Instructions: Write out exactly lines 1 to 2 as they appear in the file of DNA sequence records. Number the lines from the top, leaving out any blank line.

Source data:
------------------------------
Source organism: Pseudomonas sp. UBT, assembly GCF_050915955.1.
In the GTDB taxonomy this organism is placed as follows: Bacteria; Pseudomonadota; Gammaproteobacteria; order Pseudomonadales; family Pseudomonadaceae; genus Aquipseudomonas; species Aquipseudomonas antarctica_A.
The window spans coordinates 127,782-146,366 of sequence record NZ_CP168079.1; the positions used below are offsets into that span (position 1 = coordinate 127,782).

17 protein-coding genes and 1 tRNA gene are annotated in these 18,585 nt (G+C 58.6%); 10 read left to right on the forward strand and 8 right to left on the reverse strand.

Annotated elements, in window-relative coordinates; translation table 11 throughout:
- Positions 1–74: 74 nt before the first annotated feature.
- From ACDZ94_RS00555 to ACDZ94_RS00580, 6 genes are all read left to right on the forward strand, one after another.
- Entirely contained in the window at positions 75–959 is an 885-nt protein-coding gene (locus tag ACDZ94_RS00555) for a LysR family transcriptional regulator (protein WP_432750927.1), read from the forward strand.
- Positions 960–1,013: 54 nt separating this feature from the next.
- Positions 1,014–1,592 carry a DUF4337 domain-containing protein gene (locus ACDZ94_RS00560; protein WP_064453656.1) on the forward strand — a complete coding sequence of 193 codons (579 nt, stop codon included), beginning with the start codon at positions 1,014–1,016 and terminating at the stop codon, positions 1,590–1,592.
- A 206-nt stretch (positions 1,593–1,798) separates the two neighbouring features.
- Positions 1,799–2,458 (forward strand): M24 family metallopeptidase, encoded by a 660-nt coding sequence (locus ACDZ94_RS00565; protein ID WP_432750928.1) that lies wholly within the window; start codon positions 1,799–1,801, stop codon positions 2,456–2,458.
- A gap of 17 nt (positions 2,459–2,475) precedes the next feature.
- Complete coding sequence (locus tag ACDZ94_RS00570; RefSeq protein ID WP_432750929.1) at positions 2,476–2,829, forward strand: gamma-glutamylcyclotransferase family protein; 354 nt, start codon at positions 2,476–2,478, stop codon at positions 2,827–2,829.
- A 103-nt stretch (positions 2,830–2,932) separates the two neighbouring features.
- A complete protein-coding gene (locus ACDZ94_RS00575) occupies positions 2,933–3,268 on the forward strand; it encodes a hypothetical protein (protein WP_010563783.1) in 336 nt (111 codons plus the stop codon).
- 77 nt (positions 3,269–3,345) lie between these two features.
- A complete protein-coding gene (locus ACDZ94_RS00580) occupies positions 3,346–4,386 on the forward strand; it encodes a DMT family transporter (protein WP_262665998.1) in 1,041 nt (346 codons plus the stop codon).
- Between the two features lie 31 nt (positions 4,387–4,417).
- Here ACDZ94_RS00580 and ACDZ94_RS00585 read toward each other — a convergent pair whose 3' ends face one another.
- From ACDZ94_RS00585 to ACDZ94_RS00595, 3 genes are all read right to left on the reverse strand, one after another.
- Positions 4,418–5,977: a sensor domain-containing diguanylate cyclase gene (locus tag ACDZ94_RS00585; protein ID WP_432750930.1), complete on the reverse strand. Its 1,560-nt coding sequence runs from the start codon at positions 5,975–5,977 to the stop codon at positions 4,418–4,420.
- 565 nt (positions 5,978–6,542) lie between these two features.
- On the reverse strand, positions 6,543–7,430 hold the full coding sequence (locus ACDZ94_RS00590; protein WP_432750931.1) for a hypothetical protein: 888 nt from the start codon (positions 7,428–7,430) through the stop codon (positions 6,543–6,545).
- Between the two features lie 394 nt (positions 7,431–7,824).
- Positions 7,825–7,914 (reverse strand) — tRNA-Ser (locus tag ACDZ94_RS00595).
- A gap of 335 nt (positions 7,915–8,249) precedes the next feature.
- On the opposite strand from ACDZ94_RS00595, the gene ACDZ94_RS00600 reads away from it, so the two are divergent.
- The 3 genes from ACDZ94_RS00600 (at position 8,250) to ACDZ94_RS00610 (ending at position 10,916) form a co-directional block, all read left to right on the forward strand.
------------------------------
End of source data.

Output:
Source organism: Pseudomonas sp. UBT, assembly GCF_050915955.1.
In the GTDB taxonomy this organism is placed as follows: Bacteria; Pseudomonadota; Gammaproteobacteria; order Pseudomonadales; family Pseudomonadaceae; genus Aquipseudomonas; species Aquipseudomonas antarctica_A.